'Tiny Animals' create a game to make walking on Tiny Trail more fun

·3 min read

Animals are taking over a part of the Tiny Trail this winter.

And wild animals live alongside the trail throughout the year, these ones are tiny and they're hand painted on pieces of wood sized 8X8.

Marj Dubeau, a township resident, brought the idea to committee of the whole at its recent meeting.

"This spring, when everybody was looking for something safe to do, my neighbour and I started chatting," she said. "(We) were looking for something that was COVID-friendly to do. (So) my neighbour's daughter painted a bunch of signs to put up along the trail between Balm Beach Road and the 9th Concession."

At that time, Dubeau said, staff opposed the move and she and her friends had to take down the signs.

However, she's now asking council's support to put the signs back up to add fun to people's walks on that section of the Tiny Trail.

"There are about 26 signs," Dubeau said. "We'd just installed them along the trail so they could be seen on the trail. We just need permission to put them up again. We did have a Facebook page that told people to take a picture if they spotted any of the animals."

She added that because the signs are easily visible while walking on the trail, there is no need to go off the path. As well, Dubeau said, there's a marker announcing the signs and asking walkers to look for the animals and take photos to share on Facebook.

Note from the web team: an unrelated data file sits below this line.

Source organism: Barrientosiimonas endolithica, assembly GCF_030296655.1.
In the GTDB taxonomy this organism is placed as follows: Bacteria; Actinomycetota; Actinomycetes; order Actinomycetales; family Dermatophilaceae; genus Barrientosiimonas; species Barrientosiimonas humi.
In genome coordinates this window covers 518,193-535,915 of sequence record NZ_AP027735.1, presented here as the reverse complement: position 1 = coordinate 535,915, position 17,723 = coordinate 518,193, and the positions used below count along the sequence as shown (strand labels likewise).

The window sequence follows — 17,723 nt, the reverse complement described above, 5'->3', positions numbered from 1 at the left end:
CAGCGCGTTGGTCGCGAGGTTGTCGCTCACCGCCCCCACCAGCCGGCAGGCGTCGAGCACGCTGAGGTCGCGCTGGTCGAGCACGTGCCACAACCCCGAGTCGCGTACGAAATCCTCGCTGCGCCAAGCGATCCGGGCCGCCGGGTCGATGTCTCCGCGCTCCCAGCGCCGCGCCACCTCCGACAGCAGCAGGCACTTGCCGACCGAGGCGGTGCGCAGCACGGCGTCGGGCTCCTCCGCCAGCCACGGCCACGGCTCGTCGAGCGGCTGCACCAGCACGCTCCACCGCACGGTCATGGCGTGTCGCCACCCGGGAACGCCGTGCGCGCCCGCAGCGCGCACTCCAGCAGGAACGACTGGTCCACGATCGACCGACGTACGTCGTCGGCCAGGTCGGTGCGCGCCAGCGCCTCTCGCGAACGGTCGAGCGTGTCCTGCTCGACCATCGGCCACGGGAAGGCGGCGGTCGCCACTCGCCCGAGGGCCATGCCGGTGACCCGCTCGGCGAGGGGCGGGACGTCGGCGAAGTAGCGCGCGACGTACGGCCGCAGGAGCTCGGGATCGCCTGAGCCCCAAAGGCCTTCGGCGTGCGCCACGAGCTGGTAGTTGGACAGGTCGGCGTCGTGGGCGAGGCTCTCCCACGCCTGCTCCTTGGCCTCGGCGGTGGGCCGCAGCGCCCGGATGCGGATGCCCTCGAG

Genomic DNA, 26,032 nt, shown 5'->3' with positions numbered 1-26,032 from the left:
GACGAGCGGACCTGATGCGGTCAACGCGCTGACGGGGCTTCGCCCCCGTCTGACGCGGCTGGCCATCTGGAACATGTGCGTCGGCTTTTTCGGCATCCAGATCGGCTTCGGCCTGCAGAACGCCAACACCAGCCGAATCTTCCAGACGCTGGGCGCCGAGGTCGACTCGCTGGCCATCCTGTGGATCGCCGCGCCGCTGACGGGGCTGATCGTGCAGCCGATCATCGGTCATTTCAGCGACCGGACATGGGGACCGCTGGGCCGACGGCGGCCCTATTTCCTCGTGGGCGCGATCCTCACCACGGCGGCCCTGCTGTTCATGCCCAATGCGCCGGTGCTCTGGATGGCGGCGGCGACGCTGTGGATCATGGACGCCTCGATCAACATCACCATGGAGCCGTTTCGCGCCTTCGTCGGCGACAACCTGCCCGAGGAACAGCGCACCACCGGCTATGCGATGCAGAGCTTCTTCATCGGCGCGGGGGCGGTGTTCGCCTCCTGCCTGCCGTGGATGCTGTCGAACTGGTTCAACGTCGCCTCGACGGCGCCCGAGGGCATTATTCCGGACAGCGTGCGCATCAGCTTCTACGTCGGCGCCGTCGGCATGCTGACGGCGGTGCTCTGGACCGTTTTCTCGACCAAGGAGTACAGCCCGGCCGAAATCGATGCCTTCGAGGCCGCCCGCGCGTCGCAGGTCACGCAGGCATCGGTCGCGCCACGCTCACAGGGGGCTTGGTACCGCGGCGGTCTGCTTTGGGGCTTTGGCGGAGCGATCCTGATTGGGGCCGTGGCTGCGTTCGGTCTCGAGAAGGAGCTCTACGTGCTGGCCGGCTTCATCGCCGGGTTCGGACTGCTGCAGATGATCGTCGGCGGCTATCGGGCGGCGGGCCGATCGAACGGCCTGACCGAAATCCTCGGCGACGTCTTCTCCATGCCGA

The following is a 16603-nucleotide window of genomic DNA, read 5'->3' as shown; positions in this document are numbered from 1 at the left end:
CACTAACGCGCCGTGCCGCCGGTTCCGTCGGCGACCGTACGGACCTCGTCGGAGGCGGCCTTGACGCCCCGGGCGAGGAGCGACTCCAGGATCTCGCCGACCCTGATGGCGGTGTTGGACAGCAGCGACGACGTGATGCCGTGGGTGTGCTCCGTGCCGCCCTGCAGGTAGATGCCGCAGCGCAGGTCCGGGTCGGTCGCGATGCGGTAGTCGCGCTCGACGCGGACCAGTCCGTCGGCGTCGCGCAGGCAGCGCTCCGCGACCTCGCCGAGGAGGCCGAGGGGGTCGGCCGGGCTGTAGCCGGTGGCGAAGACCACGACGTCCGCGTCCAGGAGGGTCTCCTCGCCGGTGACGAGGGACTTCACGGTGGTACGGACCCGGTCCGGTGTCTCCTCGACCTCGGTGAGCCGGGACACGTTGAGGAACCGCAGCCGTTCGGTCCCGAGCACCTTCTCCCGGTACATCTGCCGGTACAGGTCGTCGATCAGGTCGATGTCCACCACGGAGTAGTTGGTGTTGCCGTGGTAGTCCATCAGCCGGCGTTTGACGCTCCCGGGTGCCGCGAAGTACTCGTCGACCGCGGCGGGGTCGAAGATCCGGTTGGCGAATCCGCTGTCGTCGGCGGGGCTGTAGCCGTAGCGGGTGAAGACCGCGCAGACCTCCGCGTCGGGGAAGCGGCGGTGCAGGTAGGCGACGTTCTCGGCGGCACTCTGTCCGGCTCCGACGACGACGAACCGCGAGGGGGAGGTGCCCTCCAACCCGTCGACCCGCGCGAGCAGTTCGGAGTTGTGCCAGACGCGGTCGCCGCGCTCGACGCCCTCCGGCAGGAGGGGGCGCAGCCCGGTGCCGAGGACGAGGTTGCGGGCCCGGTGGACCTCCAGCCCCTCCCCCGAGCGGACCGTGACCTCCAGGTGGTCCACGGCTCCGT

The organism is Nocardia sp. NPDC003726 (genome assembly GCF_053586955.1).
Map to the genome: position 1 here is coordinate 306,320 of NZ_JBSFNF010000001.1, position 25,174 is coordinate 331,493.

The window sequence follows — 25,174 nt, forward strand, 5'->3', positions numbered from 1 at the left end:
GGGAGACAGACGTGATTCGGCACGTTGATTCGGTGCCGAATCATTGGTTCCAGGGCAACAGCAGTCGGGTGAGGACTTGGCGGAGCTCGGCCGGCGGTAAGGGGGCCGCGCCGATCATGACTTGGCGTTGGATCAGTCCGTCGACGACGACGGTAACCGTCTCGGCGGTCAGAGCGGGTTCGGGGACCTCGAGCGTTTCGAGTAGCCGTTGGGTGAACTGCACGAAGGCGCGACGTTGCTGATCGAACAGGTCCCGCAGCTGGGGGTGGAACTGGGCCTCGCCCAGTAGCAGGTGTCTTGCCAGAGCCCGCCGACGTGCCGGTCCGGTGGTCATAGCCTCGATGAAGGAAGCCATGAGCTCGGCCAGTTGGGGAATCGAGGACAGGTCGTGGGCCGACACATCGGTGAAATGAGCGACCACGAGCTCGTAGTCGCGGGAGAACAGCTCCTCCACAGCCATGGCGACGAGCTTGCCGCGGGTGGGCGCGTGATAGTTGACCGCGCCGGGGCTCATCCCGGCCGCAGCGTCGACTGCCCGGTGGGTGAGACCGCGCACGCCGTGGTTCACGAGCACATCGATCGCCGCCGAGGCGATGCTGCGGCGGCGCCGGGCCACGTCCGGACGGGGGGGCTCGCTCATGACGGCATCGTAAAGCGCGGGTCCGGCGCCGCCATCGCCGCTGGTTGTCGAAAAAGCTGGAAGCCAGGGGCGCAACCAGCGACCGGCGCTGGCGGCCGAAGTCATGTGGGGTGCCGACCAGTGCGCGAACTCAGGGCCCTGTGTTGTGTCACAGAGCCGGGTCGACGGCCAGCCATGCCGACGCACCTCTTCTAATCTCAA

Interim CAO Tim Leitch told councillors why the signs were taken down at the outset.

"They were originally taken down because of the infancy of COVID," he said. "We were trying to make sure to manage our public property to minimize the spread."

Leitch said he could see that the signs were very engaging for trail users.

"We're not against having these," he said. "We need to make sure we manage them through our different departments on public property. We would encourage individuals to work through the township. It makes sure we vet these things to make sure they're appropriate and safe and can be organized and get the benefit we saw from your idea."

Dubeau said she'd seen similar additions to other parts of the trail, "maybe not as permanent, in paper and plastic bags. So we kind of liked this idea because it's more sturdy."

Coun. Cindy Hastings said she recalled seeing the 'cute' signs, but at the time they were posted, the municipal trails weren't open because of lack of information around COVID-related restrictions on using the trails.

"We know much more now," she added.

Mayor George Cornell was also very supportive.

"I think the timing wasn't great, but I would encourage that we send these to staff so we can coordinate these activities," he said.

Engineering manager Jean-Francois Robitaille pointed out that that particular stretch of trail is also used by snowmobiles.

"You want them placed on a snowmobile trail, would you be open to moving this to the Penetang side of the trail where snowmobiles aren't allowed to go?" he asked Dubeau.

She said she was okay having them in the same area.

"It's kind of home here," added Dubeau.

Hastings thanked Robitaille for pointing that out and added that hopefully everybody can work together during the season.

The request was approved at council later the same day.

Mehreen Shahid, Local Journalism Initiative Reporter, OrilliaMatters.com